What to do if:
- a death occurs outside Scotland
- a loved one wishes to be buried, or cremated, outside of Scotland
Death in Scotland – burial or cremation in England, or Wales
If a loved one dies in Scotland but wishes to be buried or cremated in England or Wales, you need one of the following.
Certificate of no Liability to Register
Request a certificate of no liability from the registrar of the district, in England or Wales, where the burial is to take place.
You'll need to:
- provide a death certificate or letter from the Procurator Fiscal in Scotland
- sign a declaration form at the registrar's office in England or Wales.
There's no fee payable for this certificate
Cremation 6 Form
This form authorises cremation and is issued by the coroner in England, or Wales. If a burial is planned, then the coroner will issue a Coroner's Order for burial.
You will need to sign a declaration form which states that no coroner's inquest is to be held. If there's to be a cremation, then the authority of a medical referee at the crematorium is also needed.
Death in England or Wales – burial or cremation in Scotland
To remove a body from England, or Wales, you must give Notice of Intention to the coroner of the area where the body lies. They will need one of the following:
- a certificate given by the registrar in England, or Wales, that the death has been registered
- a coroner's order for burial, or certificate for cremation
- a death extract
A body cannot be removed for 4 days after the coroner has received the Notice of Intention.
If the coroner decides not to hold an inquest, a body can be removed once the acknowledgement has been received from the person requesting to move the body. This applies even if the 4 clear day period has not expired.
If the coroner decides to hold an inquest, it is illegal to remove a body until the inquest is completed. This applies even if the 4 days notice has elapsed.
Once the 4 days have elapsed and you have either; received the notice, or the inquest is complete, a body can be removed from England or Wales.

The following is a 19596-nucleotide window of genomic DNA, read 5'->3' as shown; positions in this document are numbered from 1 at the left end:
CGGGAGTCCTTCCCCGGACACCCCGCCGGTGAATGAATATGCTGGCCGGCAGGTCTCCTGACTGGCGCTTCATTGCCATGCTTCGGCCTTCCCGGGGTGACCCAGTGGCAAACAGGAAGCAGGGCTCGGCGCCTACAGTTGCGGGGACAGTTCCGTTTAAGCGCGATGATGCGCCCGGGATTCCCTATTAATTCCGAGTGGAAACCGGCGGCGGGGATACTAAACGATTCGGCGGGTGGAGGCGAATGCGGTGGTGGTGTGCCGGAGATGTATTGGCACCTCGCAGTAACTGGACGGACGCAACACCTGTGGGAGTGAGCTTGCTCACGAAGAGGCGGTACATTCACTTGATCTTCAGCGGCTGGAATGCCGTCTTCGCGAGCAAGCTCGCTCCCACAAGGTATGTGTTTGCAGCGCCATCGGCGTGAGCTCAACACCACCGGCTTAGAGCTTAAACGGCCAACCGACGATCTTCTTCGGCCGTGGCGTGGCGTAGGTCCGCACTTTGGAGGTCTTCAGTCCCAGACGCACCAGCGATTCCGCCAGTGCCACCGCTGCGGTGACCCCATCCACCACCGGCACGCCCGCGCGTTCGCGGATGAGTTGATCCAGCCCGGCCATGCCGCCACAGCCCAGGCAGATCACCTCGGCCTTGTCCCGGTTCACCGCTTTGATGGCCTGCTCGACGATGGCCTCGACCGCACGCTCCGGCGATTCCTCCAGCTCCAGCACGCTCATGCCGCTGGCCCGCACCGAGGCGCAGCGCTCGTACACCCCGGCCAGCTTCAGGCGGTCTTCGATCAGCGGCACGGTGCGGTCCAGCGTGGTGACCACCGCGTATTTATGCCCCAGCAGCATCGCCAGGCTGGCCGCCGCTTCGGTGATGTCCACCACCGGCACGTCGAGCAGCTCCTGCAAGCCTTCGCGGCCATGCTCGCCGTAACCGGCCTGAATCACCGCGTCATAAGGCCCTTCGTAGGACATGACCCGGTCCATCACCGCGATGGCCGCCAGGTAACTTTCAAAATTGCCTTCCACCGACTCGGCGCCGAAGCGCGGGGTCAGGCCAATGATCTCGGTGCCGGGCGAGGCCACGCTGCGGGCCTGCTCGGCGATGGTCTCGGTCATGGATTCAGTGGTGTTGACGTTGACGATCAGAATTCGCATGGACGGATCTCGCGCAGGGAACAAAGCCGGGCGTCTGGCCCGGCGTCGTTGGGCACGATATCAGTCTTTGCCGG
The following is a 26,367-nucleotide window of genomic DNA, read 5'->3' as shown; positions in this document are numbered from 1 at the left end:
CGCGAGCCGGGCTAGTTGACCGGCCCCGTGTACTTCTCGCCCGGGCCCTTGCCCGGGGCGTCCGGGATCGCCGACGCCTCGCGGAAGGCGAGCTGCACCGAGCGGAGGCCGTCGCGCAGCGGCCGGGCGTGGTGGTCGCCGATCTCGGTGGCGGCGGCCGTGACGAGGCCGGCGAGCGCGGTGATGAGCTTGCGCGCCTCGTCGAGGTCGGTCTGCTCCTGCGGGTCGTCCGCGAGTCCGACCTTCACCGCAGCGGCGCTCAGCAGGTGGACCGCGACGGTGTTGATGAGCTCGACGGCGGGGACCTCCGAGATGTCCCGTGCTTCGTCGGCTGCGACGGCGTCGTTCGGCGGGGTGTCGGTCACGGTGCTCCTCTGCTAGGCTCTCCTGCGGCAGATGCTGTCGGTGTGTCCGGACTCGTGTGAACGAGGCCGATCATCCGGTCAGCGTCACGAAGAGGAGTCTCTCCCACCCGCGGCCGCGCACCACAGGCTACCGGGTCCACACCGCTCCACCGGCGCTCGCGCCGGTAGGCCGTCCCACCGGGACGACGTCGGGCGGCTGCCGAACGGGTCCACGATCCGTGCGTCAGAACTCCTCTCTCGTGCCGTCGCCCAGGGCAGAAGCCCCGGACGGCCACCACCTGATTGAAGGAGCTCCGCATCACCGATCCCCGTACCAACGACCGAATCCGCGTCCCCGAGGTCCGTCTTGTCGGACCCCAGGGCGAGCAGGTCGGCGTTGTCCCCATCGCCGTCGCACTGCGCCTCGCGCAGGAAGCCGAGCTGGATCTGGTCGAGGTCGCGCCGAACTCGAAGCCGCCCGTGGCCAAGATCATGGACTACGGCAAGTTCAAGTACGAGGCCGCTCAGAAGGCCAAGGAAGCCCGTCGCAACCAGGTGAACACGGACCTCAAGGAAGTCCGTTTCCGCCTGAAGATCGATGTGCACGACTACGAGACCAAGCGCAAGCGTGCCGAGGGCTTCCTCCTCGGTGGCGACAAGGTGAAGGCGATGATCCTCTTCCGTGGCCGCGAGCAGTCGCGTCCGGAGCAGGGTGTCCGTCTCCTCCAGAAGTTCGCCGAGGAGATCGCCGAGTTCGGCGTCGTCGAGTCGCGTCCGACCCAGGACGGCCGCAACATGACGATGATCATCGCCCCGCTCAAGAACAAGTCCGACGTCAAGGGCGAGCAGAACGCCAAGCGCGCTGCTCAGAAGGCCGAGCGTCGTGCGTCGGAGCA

Please note: the person with authority to remove a body for burial/cremation in Scotland must keep hold of any acknowledgements, or certificates. These must be ready to produce. on demand, to the keeper of the cemetery, or superintendent of the crematorium.
Death in Scotland – burial or cremation abroad
Some countries require a Letter of Comfort before allowing a body into a country for burial. If issued, a Letter of Comfort confirms no infectious disease was present in a body. The letter is issued by the Environmental Health Officer of the area where the person died.
For certain countries, an investigation may be required before a body can be moved. If this is the case the Procurator Fiscal will be involved. After investigation they will issue a Furth of Scotland letter to the undertaker, or person, removing the body.
Please note: every country has its own regulations. It is advisable to contact the Embassy or Consulate. Any documentation issued by the Environmental Health Officer, or the Procurator Fiscal, must accompany the body.
Death abroad - burial or cremation in Scotland
When a death occurs abroad:
- Contact your nearest British Embassy, they will give you a list of recommended local Funeral Directors.
- Register the death, according to the regulations of that country.
- Buy a death certificate.
- Register the death with the British Embassy, they will send a record of the death to Scotland.
The foreign Funeral Director will liaise with the Scottish Funeral Director to bring a body back to Scotland.
You will be able to get a copy of the death certificate from the National Records of Scotland, in Edinburgh, when you return home.